Self care is important everyday, but it’s especially important during your period. This time of the month brings about all sorts of hardships, from pain, to discomfort, to melancholy. If you don’t counteract it with self care, you’ll get your month off to a bad start. And, after all, your period happens 12 times a year. For something that happens so frequently, it’s a good idea to learn how to deal with it!
Period pain can come in the form of moderate to severe cramps, headaches, and back aches. It can also cause bodily discomfort, bloating and nausea.
For others, your period is a time of mental anguish. You can feel depressed and have terrible unexplained crying jags. It can also be a time when junk food cravings run the show. Now, more than ever, your body needs nutritious, whole foods–not gummy bears and potato chips.
Ironically, the things we need most during our period are the least appealing. Try to resist the urge to eat comfort food and languish on your sofa. You’ll thank yourself later for choosing to implement period self care!
*MEDICAL DISCLAIMER: the information in this article is educational in nature, and is not to be taken as medical advice. Always consult a healthcare professional about new medications and treatments.
Why is period self care so important?
When you’re on your period, you’re likely in moderate to severe pain. Humans have a way of interpreting pain emotionally, and as a result, pain can cause anxiety and depression. Plus, a little something called PMS makes you susceptible to anxiety and depression even without pain.
This combination of pain and mental anguish can make one spiral into unhealthy behaviours. These behaviours include overeating the wrong kinds of foods and avoiding exercise.
It’s crucial to take action to reduce pain and keep your mental health in check. Self-care can mean taking a day off work or school if the pain is affecting your concentration.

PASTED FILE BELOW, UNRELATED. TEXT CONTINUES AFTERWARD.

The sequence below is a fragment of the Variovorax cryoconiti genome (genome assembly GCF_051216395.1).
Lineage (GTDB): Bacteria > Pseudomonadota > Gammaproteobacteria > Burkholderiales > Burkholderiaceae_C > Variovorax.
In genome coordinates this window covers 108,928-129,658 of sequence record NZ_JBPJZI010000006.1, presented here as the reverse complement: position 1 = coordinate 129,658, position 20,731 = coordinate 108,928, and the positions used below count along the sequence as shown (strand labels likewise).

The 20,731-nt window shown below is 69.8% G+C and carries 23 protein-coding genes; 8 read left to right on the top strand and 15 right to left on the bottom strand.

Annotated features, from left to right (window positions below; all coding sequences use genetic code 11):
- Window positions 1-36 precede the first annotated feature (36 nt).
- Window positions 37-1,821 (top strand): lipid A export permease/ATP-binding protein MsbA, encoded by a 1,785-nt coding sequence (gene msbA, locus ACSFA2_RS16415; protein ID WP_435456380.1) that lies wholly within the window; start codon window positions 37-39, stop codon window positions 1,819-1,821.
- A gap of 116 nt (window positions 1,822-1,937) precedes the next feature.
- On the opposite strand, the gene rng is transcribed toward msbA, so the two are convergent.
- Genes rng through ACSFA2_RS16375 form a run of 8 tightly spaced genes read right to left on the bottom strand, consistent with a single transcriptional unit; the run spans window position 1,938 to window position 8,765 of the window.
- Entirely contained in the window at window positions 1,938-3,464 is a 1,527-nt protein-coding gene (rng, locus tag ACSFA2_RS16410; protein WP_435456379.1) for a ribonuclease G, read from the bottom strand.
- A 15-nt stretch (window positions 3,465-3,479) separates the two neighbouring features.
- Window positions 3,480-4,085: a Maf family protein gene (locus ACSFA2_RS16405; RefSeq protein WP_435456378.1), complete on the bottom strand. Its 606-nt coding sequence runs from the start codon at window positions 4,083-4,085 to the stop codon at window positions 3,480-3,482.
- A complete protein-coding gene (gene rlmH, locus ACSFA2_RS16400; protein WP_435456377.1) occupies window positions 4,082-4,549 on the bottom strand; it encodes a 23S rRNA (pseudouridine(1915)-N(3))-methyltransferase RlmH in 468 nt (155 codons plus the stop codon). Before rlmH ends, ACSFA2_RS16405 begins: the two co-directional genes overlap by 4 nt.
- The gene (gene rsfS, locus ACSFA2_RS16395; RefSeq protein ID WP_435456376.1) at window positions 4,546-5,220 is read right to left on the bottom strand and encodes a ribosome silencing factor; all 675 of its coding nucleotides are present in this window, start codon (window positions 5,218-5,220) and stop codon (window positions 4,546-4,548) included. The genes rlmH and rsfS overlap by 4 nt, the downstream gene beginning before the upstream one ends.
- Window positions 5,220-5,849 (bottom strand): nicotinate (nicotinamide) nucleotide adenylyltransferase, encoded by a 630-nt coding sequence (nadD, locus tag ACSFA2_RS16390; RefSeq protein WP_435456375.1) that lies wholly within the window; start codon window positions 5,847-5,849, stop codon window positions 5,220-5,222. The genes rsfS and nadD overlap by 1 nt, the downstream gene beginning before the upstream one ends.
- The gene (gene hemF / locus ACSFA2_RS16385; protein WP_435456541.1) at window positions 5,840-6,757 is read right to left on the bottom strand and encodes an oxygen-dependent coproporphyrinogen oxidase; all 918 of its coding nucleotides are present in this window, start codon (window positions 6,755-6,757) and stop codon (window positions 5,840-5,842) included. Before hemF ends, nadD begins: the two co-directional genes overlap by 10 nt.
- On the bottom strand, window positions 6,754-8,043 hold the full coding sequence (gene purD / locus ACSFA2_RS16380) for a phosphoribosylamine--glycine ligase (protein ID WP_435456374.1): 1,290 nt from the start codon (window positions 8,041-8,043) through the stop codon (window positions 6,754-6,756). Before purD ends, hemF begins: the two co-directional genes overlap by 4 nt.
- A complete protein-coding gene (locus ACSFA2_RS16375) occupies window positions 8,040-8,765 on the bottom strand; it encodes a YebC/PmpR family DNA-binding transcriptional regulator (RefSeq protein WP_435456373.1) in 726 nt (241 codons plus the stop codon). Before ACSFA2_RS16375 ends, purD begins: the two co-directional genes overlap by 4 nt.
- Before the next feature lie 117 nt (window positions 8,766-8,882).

Ways to deal with pain naturally
Ibuprofen can be a great solution for period pain, but overuse can damage your stomach lining. If taking an ibuprofen isn’t an option for you or you’d rather deal with pain naturally, there are other ways to deal with pain.
Try a CBD oil product specifically designed for dealing with period pain. CBD is the product of cannabis that’s responsible for making your body feel relaxed. It’s separate from THC, the product of cannabis that gets you high. CBD oil on its own is helpful for muscle aches, but for it to relieve period pain, it needs a bit of THC. These products are suitable for relaxing at home, but not recommended for activities like manual labour or driving.
While you can always use a hot compress for period pain, there are other new drug-free pain relievers on the market. Try a device that uses TENS technology. This technology is worn on the body and administers pulses to the point of pain, canceling pain signals to the brain.
How do I cope with depression and anxiety on my period?
Being on your period can make you feel extra stressed or depressed. To improve your mental health, it’s crucial to limit stressors that make you feel anxious. Reducing screen time, whether it’s your phone or the TV, can have huge impacts on your mental health. Refraining from looking at your phone an hour before bed is especially crucial.
Practising mindfulness has profound benefits on your mental health. Mindfulness is the practise of turning your attention away from your thoughts and onto sensations in the present. For example, you could focus on the action of breathing. Repeated practise changes the neural pathways in your brain to make you less likely to have negative thought patterns.